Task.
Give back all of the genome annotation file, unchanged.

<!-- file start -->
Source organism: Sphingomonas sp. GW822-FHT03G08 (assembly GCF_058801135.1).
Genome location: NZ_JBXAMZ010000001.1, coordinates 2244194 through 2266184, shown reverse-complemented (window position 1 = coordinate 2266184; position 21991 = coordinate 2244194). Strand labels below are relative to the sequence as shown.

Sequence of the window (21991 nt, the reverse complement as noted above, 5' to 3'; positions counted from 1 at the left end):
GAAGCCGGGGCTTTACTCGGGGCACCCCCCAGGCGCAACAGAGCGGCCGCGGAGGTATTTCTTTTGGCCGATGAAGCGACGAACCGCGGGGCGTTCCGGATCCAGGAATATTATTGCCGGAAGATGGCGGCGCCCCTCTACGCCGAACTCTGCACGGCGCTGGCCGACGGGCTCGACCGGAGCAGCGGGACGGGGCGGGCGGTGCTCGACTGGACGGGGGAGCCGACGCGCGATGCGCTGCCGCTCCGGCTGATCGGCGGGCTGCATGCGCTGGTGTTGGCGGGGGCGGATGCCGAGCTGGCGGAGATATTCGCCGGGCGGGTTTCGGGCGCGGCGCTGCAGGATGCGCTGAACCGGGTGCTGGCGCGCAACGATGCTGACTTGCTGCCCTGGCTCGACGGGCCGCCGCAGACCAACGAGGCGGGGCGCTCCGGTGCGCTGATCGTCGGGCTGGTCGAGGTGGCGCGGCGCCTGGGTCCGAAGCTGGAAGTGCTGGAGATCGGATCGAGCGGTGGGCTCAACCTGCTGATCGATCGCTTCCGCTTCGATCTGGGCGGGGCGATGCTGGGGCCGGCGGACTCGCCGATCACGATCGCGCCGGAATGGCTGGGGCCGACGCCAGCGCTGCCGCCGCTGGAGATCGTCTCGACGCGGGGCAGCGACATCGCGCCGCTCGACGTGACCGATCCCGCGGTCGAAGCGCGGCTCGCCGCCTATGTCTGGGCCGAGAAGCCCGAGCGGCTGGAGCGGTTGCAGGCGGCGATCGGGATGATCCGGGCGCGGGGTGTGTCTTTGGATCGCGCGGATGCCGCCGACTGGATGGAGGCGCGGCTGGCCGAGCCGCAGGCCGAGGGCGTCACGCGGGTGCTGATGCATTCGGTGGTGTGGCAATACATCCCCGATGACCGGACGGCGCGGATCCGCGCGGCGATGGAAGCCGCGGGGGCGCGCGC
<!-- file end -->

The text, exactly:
Source organism: Sphingomonas sp. GW822-FHT03G08 (assembly GCF_058801135.1).
Genome location: NZ_JBXAMZ010000001.1, coordinates 2244194 through 2266184, shown reverse-complemented (window position 1 = coordinate 2266184; position 21991 = coordinate 2244194). Strand labels below are relative to the sequence as shown.

Sequence of the window (21991 nt, the reverse complement as noted above, 5' to 3'; positions counted from 1 at the left end):
GAAGCCGGGGCTTTACTCGGGGCACCCCCCAGGCGCAACAGAGCGGCCGCGGAGGTATTTCTTTTGGCCGATGAAGCGACGAACCGCGGGGCGTTCCGGATCCAGGAATATTATTGCCGGAAGATGGCGGCGCCCCTCTACGCCGAACTCTGCACGGCGCTGGCCGACGGGCTCGACCGGAGCAGCGGGACGGGGCGGGCGGTGCTCGACTGGACGGGGGAGCCGACGCGCGATGCGCTGCCGCTCCGGCTGATCGGCGGGCTGCATGCGCTGGTGTTGGCGGGGGCGGATGCCGAGCTGGCGGAGATATTCGCCGGGCGGGTTTCGGGCGCGGCGCTGCAGGATGCGCTGAACCGGGTGCTGGCGCGCAACGATGCTGACTTGCTGCCCTGGCTCGACGGGCCGCCGCAGACCAACGAGGCGGGGCGCTCCGGTGCGCTGATCGTCGGGCTGGTCGAGGTGGCGCGGCGCCTGGGTCCGAAGCTGGAAGTGCTGGAGATCGGATCGAGCGGTGGGCTCAACCTGCTGATCGATCGCTTCCGCTTCGATCTGGGCGGGGCGATGCTGGGGCCGGCGGACTCGCCGATCACGATCGCGCCGGAATGGCTGGGGCCGACGCCAGCGCTGCCGCCGCTGGAGATCGTCTCGACGCGGGGCAGCGACATCGCGCCGCTCGACGTGACCGATCCCGCGGTCGAAGCGCGGCTCGCCGCCTATGTCTGGGCCGAGAAGCCCGAGCGGCTGGAGCGGTTGCAGGCGGCGATCGGGATGATCCGGGCGCGGGGTGTGTCTTTGGATCGCGCGGATGCCGCCGACTGGATGGAGGCGCGGCTGGCCGAGCCGCAGGCCGAGGGCGTCACGCGGGTGCTGATGCATTCGGTGGTGTGGCAATACATCCCCGATGACCGGACGGCGCGGATCCGCGCGGCGATGGAAGCCGCGGGGGCGCGCGC